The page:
Breakfast was french toast, fruit, coffee, and juice. Then we packed up lunch and headed 2mi back down the road to the State Park. We decided to take in the North Grove Trail which was a 1.5mi loop. It was very well maintained, so much so we saw several strollers along the way. There were more than giant trees with markers, which would have bored my 4yr old within 1/4 mile. There was one which had had a hole cut in it in the 1800's an a car driven through, another that had fallen and was hollow all through such that she cold walk the entire shaft, and yet another giant stump, so large I am guessing you could easily fit 50+ people on top. She walked probably 3/4 of the trail and piggy-backed another 1/4. We packed our son.
Then we turned our attention to lunch and getting our dog out of the car, as they are not allowed on trails. So we ventured a few more miles deeper into the park to the River Picnic Area. We picnicked at the obvious tables located on a bluff above the river. However, we wish we would have scouted better. Across from the restroom is a handicap parking spot, and on the other side of the fence is a trail down to the river. About 500ft which was do-able, all be it a little tough at times, with two little kids, but so worth it. At the bottom was a natural beach right below some rapids and some large boulders to sun on. Next time we are lunching down there.
Back to the campground for naps. Afterwards more play at the playground as well as they had a bounce house inflated. There were a few children at this site, but as there were so many leasees I am guessing most overnighters had grown children versus the small ones. But they still had plenty to keep the small ones busy, including a pool (but it was already closed for the season). Dinner this evening was turkey dogs over the campfire, salad, and veggies. Another round of samores and showers and they were snoozing away. This evening we sat out by the fire with a bottle of wine and again watched the RV social scene swirl around us.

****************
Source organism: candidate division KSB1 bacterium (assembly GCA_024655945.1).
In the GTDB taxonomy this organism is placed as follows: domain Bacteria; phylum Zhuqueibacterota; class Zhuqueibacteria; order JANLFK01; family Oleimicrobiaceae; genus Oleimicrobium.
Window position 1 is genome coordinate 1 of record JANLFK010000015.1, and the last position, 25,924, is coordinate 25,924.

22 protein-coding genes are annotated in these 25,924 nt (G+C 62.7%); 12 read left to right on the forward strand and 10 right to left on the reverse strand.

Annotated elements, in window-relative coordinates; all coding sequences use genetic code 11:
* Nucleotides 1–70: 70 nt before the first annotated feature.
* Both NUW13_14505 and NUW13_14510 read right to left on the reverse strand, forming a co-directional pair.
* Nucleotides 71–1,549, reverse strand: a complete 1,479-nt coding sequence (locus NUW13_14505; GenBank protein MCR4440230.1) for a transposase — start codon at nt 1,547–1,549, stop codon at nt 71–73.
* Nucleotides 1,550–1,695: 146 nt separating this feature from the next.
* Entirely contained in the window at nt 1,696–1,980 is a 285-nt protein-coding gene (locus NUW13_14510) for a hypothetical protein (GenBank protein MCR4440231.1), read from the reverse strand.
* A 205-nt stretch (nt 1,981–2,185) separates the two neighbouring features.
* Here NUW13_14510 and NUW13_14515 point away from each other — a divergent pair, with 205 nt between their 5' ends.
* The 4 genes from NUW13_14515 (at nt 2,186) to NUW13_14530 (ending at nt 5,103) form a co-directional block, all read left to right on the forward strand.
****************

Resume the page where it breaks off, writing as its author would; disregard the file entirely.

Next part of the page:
Pack-up morning breakfast is always a easy clean-up one. Yogurt, muffins, juice, and hot chocolate. The kids played really well in the camper for a while, but then went off to the playground when time came to break things down. Next time we would really like to stay at the State Park, but this was a very friendly, amenity packed facility for $30 a night for a partial hook-up (water & DC). There was a huge area in the back behind the RV's for tents-only as well. And as far as the general area we only scratched the surface...there are caves, mine tours, horseback riding, old mining towns, and this is on our list as a potential for our annual winetasting/camping for next year as Arnold and Murphys are packed with wineries. Definitely a do-over destination....